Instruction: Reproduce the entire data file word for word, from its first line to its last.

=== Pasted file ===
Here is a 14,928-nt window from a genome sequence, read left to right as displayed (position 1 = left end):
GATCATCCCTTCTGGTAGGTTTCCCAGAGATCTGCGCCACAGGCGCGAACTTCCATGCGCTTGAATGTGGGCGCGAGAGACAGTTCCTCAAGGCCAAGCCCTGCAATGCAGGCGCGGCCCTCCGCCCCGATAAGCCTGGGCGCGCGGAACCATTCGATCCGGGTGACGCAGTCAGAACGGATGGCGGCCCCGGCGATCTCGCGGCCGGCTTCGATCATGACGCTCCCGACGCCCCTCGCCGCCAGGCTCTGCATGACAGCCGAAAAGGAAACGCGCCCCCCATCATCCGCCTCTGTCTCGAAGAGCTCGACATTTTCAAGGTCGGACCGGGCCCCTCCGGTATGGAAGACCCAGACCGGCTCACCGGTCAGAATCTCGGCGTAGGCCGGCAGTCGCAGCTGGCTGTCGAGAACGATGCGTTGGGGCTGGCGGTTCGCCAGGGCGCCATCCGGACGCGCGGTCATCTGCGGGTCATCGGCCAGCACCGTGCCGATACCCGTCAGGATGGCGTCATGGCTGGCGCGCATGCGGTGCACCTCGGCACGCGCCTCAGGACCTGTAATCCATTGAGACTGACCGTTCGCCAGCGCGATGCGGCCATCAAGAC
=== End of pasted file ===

Here is a 14,928-nt window from a genome sequence, read left to right as displayed (position 1 = left end):
GATCATCCCTTCTGGTAGGTTTCCCAGAGATCTGCGCCACAGGCGCGAACTTCCATGCGCTTGAATGTGGGCGCGAGAGACAGTTCCTCAAGGCCAAGCCCTGCAATGCAGGCGCGGCCCTCCGCCCCGATAAGCCTGGGCGCGCGGAACCATTCGATCCGGGTGACGCAGTCAGAACGGATGGCGGCCCCGGCGATCTCGCGGCCGGCTTCGATCATGACGCTCCCGACGCCCCTCGCCGCCAGGCTCTGCATGACAGCCGAAAAGGAAACGCGCCCCCCATCATCCGCCTCTGTCTCGAAGAGCTCGACATTTTCAAGGTCGGACCGGGCCCCTCCGGTATGGAAGACCCAGACCGGCTCACCGGTCAGAATCTCGGCGTAGGCCGGCAGTCGCAGCTGGCTGTCGAGAACGATGCGTTGGGGCTGGCGGTTCGCCAGGGCGCCATCCGGACGCGCGGTCATCTGCGGGTCATCGGCCAGCACCGTGCCGATACCCGTCAGGATGGCGTCATGGCTGGCGCGCATGCGGTGCACCTCGGCACGCGCCTCAGGACCTGTAATCCATTGAGACTGACCGTTCGCCAGCGCGATGCGGCCATCAAGAC